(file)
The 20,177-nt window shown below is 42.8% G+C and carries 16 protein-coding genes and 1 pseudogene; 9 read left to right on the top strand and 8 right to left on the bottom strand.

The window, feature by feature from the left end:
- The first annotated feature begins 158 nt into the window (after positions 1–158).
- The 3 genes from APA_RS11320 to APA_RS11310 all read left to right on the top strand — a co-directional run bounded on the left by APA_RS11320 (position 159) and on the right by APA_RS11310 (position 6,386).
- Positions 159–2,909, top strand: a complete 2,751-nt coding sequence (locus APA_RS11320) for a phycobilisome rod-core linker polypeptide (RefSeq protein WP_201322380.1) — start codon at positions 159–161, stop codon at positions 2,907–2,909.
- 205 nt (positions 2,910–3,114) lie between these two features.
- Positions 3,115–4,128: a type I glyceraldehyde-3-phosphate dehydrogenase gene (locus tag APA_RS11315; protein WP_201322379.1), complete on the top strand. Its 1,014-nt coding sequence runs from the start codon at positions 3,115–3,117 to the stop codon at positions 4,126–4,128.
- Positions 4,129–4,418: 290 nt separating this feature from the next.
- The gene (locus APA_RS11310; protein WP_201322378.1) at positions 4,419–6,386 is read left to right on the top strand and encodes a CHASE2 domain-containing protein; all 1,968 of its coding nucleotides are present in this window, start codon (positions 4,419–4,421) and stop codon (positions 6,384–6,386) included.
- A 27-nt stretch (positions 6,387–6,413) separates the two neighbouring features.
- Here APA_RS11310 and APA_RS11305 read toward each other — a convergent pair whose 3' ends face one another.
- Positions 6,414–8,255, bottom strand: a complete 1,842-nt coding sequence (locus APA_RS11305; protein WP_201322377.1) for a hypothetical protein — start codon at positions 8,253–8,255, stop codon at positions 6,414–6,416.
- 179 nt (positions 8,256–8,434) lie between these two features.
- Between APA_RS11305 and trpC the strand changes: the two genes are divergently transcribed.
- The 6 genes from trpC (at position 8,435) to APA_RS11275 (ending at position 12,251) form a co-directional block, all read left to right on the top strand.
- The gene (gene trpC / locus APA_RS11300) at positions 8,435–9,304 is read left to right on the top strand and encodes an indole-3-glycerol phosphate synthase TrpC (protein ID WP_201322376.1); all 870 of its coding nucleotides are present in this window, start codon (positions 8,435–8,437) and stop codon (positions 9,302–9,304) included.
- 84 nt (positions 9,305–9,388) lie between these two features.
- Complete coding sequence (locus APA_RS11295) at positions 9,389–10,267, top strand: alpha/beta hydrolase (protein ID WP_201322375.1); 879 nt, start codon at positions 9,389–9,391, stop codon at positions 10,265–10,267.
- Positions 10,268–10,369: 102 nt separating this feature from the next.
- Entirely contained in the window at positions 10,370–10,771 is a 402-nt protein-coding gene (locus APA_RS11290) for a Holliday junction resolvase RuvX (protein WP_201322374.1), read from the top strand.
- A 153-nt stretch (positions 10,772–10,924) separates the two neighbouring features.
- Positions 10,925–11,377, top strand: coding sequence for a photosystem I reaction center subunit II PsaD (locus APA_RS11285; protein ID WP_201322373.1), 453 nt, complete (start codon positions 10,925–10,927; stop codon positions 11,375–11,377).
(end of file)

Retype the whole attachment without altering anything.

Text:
The 20,177-nt window shown below is 42.8% G+C and carries 16 protein-coding genes and 1 pseudogene; 9 read left to right on the top strand and 8 right to left on the bottom strand.

The window, feature by feature from the left end:
- The first annotated feature begins 158 nt into the window (after positions 1–158).
- The 3 genes from APA_RS11320 to APA_RS11310 all read left to right on the top strand — a co-directional run bounded on the left by APA_RS11320 (position 159) and on the right by APA_RS11310 (position 6,386).
- Positions 159–2,909, top strand: a complete 2,751-nt coding sequence (locus APA_RS11320) for a phycobilisome rod-core linker polypeptide (RefSeq protein WP_201322380.1) — start codon at positions 159–161, stop codon at positions 2,907–2,909.
- 205 nt (positions 2,910–3,114) lie between these two features.
- Positions 3,115–4,128: a type I glyceraldehyde-3-phosphate dehydrogenase gene (locus tag APA_RS11315; protein WP_201322379.1), complete on the top strand. Its 1,014-nt coding sequence runs from the start codon at positions 3,115–3,117 to the stop codon at positions 4,126–4,128.
- Positions 4,129–4,418: 290 nt separating this feature from the next.
- The gene (locus APA_RS11310; protein WP_201322378.1) at positions 4,419–6,386 is read left to right on the top strand and encodes a CHASE2 domain-containing protein; all 1,968 of its coding nucleotides are present in this window, start codon (positions 4,419–4,421) and stop codon (positions 6,384–6,386) included.
- A 27-nt stretch (positions 6,387–6,413) separates the two neighbouring features.
- Here APA_RS11310 and APA_RS11305 read toward each other — a convergent pair whose 3' ends face one another.
- Positions 6,414–8,255, bottom strand: a complete 1,842-nt coding sequence (locus APA_RS11305; protein WP_201322377.1) for a hypothetical protein — start codon at positions 8,253–8,255, stop codon at positions 6,414–6,416.
- 179 nt (positions 8,256–8,434) lie between these two features.
- Between APA_RS11305 and trpC the strand changes: the two genes are divergently transcribed.
- The 6 genes from trpC (at position 8,435) to APA_RS11275 (ending at position 12,251) form a co-directional block, all read left to right on the top strand.
- The gene (gene trpC / locus APA_RS11300) at positions 8,435–9,304 is read left to right on the top strand and encodes an indole-3-glycerol phosphate synthase TrpC (protein ID WP_201322376.1); all 870 of its coding nucleotides are present in this window, start codon (positions 8,435–8,437) and stop codon (positions 9,302–9,304) included.
- 84 nt (positions 9,305–9,388) lie between these two features.
- Complete coding sequence (locus APA_RS11295) at positions 9,389–10,267, top strand: alpha/beta hydrolase (protein ID WP_201322375.1); 879 nt, start codon at positions 9,389–9,391, stop codon at positions 10,265–10,267.
- Positions 10,268–10,369: 102 nt separating this feature from the next.
- Entirely contained in the window at positions 10,370–10,771 is a 402-nt protein-coding gene (locus APA_RS11290) for a Holliday junction resolvase RuvX (protein WP_201322374.1), read from the top strand.
- A 153-nt stretch (positions 10,772–10,924) separates the two neighbouring features.
- Positions 10,925–11,377, top strand: coding sequence for a photosystem I reaction center subunit II PsaD (locus APA_RS11285; protein ID WP_201322373.1), 453 nt, complete (start codon positions 10,925–10,927; stop codon positions 11,375–11,377).